The University of Alabama at Birmingham (UAB) Minority Health and Health Disparities Research Center (MHRC) won a competitive grant of nearly $3 million from the Centers for Disease Control and Prevention (CDC) to reduce the gap in chronic diseases between African Americans and Whites in Birmingham by improving nutrition and physical activity in underserved African American communities.
The project, “Birmingham REACH for Better Health,” is a partnership between UAB, the Jefferson County Department of Health, United Way of Central Alabama, Freshwater Land Trust, Birmingham YMCA, REV Birmingham, Safe Routes to School, and the City of Birmingham. It builds on much of the work initiated through the Jefferson County Health Action Partnership, and involves key HAP partners in implementation.
The project will last three years and will reach more than 116,000 people.
“Substandard nutrition and lack of physical activity are key factors driving the disparities in chronic disease between African Americans and Whites,” said Dr. Mona Fouad, the Principal Investigator of this new initiative and the Director of the UAB MHRC and the UAB Division of Preventive Medicine. “One of the most efficient ways to improve population health and cut down health-care cost is to ensure access to healthy food and physical activity. This, however, cannot be done effectively by the single individual or by a single organization. Collaboration is key for bringing about a change in policies, systems, and environments that impact health.”
Birmingham neighborhoods where at least 65 percent of the residents are African American will be the main target. Activities will be focused on improving nutrition and physical activity, which are risk factors for a number of chronic diseases.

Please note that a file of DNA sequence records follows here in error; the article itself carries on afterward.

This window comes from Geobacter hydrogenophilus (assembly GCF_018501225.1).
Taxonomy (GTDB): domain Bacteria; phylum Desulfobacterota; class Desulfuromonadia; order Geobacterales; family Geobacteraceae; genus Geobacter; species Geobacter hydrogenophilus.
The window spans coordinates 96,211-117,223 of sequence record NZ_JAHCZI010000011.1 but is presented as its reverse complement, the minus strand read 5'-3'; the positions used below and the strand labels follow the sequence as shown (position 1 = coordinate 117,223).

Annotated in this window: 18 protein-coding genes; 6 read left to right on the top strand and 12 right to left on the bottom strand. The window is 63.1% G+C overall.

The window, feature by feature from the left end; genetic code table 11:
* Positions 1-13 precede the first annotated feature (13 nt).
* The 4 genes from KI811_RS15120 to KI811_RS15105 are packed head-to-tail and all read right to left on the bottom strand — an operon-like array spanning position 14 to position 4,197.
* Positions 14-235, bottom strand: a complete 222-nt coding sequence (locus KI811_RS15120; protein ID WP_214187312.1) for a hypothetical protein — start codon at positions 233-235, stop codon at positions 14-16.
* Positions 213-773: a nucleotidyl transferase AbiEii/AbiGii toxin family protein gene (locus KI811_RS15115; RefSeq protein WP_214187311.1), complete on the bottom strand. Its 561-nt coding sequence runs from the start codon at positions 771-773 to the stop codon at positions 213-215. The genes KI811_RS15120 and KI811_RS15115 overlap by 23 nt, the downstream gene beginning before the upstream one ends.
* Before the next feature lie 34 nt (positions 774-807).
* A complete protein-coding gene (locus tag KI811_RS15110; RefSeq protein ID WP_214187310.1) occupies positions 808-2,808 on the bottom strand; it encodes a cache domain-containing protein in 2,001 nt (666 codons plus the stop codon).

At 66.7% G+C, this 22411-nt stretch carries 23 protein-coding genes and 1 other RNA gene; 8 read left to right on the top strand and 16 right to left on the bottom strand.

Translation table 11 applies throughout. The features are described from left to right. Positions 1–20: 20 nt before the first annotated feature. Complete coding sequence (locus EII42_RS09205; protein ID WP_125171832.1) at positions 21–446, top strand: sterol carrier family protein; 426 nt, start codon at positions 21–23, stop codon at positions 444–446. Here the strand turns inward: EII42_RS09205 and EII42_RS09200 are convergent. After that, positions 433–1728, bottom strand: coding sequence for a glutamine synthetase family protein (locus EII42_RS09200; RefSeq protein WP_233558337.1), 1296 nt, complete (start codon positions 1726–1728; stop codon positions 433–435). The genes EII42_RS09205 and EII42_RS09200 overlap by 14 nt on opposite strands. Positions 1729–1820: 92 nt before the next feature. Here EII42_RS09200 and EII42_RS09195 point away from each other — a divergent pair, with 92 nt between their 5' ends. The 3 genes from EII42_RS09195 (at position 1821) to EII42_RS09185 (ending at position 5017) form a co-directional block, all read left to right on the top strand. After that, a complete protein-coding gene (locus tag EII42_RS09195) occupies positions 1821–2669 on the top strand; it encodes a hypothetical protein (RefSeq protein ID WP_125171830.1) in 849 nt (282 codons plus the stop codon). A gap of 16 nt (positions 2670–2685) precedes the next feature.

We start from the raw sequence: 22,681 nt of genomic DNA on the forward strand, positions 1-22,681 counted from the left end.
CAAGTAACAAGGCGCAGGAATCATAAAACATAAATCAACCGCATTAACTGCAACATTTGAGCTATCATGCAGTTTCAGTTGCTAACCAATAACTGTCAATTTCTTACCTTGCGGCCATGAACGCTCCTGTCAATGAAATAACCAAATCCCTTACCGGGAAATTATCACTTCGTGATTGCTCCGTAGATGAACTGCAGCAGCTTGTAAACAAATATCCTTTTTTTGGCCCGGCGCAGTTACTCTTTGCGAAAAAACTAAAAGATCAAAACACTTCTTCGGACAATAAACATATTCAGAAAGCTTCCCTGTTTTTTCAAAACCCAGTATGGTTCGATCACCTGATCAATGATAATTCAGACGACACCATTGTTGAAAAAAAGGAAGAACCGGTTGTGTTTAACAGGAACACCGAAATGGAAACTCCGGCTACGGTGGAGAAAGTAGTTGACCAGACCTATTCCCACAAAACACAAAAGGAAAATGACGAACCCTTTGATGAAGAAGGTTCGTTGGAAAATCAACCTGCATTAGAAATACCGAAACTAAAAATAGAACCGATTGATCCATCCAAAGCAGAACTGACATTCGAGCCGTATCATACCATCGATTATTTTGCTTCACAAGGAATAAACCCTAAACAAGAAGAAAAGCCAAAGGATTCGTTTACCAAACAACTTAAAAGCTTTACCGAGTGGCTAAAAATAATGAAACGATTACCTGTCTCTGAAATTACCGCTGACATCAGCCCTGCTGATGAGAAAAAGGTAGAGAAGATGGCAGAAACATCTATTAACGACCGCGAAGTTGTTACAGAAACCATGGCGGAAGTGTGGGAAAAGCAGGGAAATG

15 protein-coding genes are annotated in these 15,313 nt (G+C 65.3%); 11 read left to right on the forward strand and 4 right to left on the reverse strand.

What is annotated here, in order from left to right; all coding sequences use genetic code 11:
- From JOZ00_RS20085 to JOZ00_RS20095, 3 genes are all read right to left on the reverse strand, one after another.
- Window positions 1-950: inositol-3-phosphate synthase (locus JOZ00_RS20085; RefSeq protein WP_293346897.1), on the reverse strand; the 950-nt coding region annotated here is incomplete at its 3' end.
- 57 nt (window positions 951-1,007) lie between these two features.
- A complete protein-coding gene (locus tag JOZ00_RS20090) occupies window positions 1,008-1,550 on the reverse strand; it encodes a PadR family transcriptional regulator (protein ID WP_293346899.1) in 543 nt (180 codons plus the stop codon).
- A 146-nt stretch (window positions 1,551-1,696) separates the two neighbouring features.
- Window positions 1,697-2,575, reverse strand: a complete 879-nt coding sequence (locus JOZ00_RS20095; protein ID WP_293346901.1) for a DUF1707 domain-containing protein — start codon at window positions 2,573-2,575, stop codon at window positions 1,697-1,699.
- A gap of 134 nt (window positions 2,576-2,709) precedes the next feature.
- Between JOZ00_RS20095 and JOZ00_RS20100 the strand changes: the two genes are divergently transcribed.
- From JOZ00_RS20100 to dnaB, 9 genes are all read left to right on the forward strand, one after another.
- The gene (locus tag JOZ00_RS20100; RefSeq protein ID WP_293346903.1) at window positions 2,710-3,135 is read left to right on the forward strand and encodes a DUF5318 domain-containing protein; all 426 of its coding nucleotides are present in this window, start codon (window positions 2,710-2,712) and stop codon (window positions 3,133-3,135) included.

“Birmingham REACH for Better Health” aims to increase the number of people with access to healthy food and beverages from currently 22,000 to 100,000 by the end of 2017. The project will expand programs that deliver fresh food from local agriculture to restaurants, large retailers, corner stores, childcare centers, and schools.
Also by the end of 2017, “Birmingham REACH for Better Health” plans to increase the number of people with access to physical activity opportunities from 51,000 to 110,000. The project will expand the Safe Routes to School program, increase the number of complete streets (streets with sidewalks and bike lanes or share-the-road signage), and boost the use of neighborhood trails and community parks.
The eight partnering organizations in the project will work closely with each other to capitalize on their strengths, leverage resources, ensure sustainability, and ultimately reduce the burden of chronic diseases in Birmingham’s neighborhoods.
To learn more about “Birmingham REACH for Better Health,” please contact Theresa Wynn-Wallace, PhD (205-934-6892; firstname.lastname@example.org).